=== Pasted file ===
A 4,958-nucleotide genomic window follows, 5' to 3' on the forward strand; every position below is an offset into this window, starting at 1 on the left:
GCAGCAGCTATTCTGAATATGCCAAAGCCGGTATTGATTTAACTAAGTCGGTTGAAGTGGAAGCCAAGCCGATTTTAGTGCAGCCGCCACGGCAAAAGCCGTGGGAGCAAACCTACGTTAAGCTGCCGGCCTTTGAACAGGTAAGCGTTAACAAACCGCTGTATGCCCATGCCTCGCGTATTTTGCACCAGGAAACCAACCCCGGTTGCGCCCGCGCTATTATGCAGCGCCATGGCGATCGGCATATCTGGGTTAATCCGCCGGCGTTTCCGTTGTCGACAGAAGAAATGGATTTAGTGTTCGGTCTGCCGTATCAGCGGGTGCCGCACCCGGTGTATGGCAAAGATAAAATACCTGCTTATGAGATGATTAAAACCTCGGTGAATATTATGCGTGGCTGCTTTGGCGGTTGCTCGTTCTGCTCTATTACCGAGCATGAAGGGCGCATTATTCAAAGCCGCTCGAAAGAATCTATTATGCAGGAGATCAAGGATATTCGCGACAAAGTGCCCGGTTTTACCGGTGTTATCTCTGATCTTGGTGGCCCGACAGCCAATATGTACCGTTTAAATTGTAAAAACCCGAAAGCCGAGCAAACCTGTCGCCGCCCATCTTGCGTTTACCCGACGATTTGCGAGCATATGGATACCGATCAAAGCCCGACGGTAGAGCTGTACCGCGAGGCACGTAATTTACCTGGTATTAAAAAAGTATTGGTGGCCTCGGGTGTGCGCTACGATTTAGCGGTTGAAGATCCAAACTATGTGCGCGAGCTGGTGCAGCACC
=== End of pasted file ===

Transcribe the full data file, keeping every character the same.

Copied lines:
A 4,958-nucleotide genomic window follows, 5' to 3' on the forward strand; every position below is an offset into this window, starting at 1 on the left:
GCAGCAGCTATTCTGAATATGCCAAAGCCGGTATTGATTTAACTAAGTCGGTTGAAGTGGAAGCCAAGCCGATTTTAGTGCAGCCGCCACGGCAAAAGCCGTGGGAGCAAACCTACGTTAAGCTGCCGGCCTTTGAACAGGTAAGCGTTAACAAACCGCTGTATGCCCATGCCTCGCGTATTTTGCACCAGGAAACCAACCCCGGTTGCGCCCGCGCTATTATGCAGCGCCATGGCGATCGGCATATCTGGGTTAATCCGCCGGCGTTTCCGTTGTCGACAGAAGAAATGGATTTAGTGTTCGGTCTGCCGTATCAGCGGGTGCCGCACCCGGTGTATGGCAAAGATAAAATACCTGCTTATGAGATGATTAAAACCTCGGTGAATATTATGCGTGGCTGCTTTGGCGGTTGCTCGTTCTGCTCTATTACCGAGCATGAAGGGCGCATTATTCAAAGCCGCTCGAAAGAATCTATTATGCAGGAGATCAAGGATATTCGCGACAAAGTGCCCGGTTTTACCGGTGTTATCTCTGATCTTGGTGGCCCGACAGCCAATATGTACCGTTTAAATTGTAAAAACCCGAAAGCCGAGCAAACCTGTCGCCGCCCATCTTGCGTTTACCCGACGATTTGCGAGCATATGGATACCGATCAAAGCCCGACGGTAGAGCTGTACCGCGAGGCACGTAATTTACCTGGTATTAAAAAAGTATTGGTGGCCTCGGGTGTGCGCTACGATTTAGCGGTTGAAGATCCAAACTATGTGCGCGAGCTGGTGCAGCACC